The catalogue introduction contains reviews from the press dating to 1879–1881, devoted in large part to Life in a Mansion, a series of cartoons with motifs from aristocratic life presented by small naked children. The series was probably exhibited in Lehmann's gallery as early as in 1879. The catalogue reprints also include texts about the exhibition (some originally in Czech and others translated from German) published in the press from December 1880 onward. The exhibition played an essential role in the gathering and studying of Mánes's oeuvre. During the exhibition, Lehmann was able to pur-chase a number of works from private collections, which he later offered for sale [Prahl, p. 32 and note 21; Tyršová 1899, pp. 423–424]. Thanks to Miroslav Tyrš and František Ženíšek, the emerging Prague city museum, established with the intention to collect Czech art, acquired a collection of Mánes's works from the exhibition. The city purchased this collection (9 studies of folk costumes, 4 illustrations for the Dvůr Králové Manuscript and 15 cartoons from the Life in a Mansion series) thanks to the outstanding state subsidy of 2400 Guldens. Lehmann purportedly sold the artworks under the condition that, before coming to the museum, they travel to other cities, as written in the Národní listy review (February 1, 1881) and a note in Světozor in which the author, Vilém Weitenberg, cites the intention to move the exhibition to Hamburg, Wroclaw, Budapest and Vienna during the month of February. The purchase was accompanied by an expert opinion (signed by Tyrš and Ženíšek, as well as a number of younger and older artists), a text that was one of the first to interpret Mánes's oeuvre from the perspective of the Czech national artistic identity [Tyršová 1899]. Moreover, in Národní listy from April 7, Tyrš announced that another exhibition was forthcoming.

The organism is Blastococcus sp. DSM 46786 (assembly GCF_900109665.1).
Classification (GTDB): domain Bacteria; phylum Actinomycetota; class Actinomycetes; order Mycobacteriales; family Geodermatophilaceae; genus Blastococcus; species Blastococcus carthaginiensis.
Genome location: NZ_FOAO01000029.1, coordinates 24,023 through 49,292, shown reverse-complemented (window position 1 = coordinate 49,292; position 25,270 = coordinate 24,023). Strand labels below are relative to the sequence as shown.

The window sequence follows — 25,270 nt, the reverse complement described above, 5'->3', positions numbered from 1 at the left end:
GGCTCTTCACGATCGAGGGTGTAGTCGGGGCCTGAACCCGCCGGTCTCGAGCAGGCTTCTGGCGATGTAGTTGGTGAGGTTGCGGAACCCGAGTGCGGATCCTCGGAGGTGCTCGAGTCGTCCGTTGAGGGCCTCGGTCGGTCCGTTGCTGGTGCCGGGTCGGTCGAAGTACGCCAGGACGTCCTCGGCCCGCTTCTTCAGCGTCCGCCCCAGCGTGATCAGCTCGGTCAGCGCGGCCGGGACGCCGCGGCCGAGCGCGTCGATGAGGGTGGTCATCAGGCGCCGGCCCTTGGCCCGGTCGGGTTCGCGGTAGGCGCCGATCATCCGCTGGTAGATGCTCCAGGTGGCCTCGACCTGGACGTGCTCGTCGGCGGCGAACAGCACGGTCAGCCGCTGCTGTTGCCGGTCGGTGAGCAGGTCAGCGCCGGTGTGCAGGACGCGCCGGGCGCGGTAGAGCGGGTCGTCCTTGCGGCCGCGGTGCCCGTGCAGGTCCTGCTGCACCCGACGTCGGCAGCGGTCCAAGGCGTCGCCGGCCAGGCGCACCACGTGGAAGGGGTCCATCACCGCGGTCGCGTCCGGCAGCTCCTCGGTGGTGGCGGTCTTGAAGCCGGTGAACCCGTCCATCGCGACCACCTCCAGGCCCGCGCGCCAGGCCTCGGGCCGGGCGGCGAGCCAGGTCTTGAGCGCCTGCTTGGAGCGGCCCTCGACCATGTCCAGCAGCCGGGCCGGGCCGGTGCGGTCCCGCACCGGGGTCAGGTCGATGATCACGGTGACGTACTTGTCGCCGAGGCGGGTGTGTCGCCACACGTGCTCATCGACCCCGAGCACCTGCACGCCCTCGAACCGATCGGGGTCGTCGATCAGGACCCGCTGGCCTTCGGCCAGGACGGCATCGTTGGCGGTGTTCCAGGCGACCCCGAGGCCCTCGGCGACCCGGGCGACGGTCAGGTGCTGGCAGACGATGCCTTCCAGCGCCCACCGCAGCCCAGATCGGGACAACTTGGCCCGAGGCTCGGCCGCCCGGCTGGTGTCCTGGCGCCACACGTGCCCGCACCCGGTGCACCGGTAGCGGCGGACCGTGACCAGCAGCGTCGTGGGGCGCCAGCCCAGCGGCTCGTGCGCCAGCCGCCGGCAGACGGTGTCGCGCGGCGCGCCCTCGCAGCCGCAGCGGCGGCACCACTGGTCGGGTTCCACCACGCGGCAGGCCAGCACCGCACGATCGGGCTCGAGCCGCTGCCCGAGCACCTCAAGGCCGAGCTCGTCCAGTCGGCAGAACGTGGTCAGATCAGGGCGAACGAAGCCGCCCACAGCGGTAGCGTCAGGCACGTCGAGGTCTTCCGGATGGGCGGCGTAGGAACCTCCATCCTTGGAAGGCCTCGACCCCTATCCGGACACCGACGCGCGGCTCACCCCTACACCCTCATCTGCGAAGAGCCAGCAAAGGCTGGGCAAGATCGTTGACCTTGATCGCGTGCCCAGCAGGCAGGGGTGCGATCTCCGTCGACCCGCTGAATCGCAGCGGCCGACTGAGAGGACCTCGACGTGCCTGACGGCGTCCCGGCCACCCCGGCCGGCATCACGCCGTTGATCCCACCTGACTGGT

The reports about the exhibition pointed primarily to the then-current lack of appreciation for Mánes and emphasized Lehmann's contribution to the presentation of Mánes's work and the need to raise awareness about him among both lay and expert audiences, as well as artists themselves. These texts simultaneously presented the first systematic analyses of Mánes's work. Their authors particularly praised Mánes's ability to build wellbalanced compositions, his way of bridging realism with idealism, his feeling for both profound content and original ornament and, importantly, his use of national motifs in art. In addition to this, authors noted the duality of Mánes's character connecting classical austerity with great passion, creative power and an almost childish naivete. A number of these features gradually lay the foundation to the evaluation of Mánes's role within the lineage of Czech art. In this period, voices began to call for disseminating reproductions of Mánes's works among young artists in order to provide models for their creative efforts.